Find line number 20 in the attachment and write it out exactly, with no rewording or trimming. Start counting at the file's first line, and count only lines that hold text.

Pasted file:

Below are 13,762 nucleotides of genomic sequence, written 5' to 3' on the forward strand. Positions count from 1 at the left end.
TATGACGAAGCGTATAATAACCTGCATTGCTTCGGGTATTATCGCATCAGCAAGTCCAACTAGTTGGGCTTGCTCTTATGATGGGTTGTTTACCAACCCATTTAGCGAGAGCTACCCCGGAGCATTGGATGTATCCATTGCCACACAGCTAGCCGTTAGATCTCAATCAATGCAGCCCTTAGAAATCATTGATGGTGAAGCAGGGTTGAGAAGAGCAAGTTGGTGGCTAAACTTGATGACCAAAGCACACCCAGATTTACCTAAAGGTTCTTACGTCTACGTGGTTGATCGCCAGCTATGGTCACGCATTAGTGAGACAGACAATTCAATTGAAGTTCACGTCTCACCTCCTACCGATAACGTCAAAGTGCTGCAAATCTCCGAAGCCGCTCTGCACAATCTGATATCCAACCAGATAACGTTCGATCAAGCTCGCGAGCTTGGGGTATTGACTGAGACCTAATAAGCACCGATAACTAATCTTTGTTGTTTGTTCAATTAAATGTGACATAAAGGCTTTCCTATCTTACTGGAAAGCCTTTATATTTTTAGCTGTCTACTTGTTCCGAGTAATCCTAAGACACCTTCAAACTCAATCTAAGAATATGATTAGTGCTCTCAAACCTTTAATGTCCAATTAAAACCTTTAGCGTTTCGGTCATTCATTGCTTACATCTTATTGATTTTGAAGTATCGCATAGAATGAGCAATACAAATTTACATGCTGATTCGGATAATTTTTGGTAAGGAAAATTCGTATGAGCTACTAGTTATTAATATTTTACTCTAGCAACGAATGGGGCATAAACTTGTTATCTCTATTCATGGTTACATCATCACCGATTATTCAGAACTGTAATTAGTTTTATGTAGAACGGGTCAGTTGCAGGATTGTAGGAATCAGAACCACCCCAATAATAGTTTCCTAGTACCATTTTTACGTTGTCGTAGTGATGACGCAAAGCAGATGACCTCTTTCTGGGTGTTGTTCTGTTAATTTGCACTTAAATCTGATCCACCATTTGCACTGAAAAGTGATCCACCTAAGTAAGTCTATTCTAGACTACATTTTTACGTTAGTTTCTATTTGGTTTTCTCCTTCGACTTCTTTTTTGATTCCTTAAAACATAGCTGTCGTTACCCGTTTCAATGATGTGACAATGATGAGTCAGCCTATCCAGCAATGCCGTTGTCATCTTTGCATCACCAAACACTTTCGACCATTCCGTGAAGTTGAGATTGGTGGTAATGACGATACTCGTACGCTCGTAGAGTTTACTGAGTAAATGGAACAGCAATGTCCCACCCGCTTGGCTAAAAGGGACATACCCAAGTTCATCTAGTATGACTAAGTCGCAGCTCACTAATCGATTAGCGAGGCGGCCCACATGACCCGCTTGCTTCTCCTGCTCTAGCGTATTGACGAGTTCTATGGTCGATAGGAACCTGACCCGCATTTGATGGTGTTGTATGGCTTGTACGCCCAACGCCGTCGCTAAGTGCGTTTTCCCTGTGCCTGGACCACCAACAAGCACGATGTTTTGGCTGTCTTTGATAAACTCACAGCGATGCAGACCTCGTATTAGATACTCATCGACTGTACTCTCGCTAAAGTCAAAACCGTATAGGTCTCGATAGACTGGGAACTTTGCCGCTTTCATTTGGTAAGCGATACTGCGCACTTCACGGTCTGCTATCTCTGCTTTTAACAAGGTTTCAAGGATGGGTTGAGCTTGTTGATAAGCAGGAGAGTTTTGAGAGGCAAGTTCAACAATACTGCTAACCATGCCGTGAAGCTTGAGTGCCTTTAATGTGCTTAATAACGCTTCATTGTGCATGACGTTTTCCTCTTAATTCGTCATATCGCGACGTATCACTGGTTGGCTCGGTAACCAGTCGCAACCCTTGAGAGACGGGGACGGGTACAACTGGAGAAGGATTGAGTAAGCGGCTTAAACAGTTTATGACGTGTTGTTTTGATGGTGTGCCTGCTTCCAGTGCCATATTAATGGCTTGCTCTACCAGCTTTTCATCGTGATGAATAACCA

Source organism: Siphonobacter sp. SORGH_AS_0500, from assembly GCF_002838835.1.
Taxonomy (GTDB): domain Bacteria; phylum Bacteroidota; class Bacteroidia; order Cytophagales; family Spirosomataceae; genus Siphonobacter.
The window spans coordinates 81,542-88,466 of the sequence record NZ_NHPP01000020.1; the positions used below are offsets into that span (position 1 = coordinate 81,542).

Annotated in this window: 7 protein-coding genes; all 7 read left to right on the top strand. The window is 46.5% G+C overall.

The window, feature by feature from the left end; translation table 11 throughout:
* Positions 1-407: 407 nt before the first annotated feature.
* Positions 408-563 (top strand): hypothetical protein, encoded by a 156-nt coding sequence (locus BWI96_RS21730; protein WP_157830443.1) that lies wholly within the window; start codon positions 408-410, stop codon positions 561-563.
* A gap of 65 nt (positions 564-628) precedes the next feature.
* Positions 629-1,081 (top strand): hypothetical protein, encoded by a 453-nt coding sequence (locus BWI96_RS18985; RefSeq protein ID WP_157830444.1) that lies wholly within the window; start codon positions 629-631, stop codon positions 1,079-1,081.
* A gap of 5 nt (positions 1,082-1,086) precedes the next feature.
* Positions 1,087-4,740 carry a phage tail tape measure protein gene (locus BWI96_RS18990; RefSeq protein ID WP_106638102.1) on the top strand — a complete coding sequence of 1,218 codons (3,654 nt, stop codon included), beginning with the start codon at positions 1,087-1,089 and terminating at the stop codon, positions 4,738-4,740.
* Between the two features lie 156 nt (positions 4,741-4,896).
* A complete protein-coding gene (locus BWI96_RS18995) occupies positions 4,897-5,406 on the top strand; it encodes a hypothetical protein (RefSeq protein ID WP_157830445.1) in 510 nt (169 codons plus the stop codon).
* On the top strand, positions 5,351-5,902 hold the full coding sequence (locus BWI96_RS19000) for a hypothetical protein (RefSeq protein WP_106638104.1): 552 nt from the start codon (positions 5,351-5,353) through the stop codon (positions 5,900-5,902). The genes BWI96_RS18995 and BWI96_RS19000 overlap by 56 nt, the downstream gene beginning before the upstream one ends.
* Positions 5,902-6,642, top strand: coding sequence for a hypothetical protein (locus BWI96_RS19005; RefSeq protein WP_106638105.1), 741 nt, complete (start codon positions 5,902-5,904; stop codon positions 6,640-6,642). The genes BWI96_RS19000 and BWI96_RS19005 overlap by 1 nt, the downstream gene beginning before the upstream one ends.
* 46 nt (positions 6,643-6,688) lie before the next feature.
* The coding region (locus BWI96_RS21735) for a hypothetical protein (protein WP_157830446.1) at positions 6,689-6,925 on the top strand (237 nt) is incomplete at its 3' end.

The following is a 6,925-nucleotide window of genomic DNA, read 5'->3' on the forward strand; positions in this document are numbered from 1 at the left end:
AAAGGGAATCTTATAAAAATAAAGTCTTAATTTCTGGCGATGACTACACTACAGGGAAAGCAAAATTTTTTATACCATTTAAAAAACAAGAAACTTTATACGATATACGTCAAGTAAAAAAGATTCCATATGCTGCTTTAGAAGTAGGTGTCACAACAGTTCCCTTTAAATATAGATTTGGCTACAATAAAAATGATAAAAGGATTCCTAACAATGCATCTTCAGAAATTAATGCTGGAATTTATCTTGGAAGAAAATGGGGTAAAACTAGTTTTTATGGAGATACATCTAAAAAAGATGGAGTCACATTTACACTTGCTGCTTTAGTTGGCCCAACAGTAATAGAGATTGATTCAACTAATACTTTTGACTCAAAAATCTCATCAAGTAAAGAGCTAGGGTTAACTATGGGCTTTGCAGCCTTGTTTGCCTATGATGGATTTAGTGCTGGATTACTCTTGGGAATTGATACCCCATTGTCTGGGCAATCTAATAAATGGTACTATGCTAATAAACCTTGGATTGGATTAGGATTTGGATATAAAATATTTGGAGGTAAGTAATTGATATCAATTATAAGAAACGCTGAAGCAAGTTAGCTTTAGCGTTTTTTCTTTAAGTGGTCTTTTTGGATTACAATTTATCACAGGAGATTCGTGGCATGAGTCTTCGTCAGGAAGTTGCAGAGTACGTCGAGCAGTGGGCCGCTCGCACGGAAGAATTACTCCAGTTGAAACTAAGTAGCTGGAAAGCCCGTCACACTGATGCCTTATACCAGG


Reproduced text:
The following is a 6,925-nucleotide window of genomic DNA, read 5'->3' on the forward strand; positions in this document are numbered from 1 at the left end: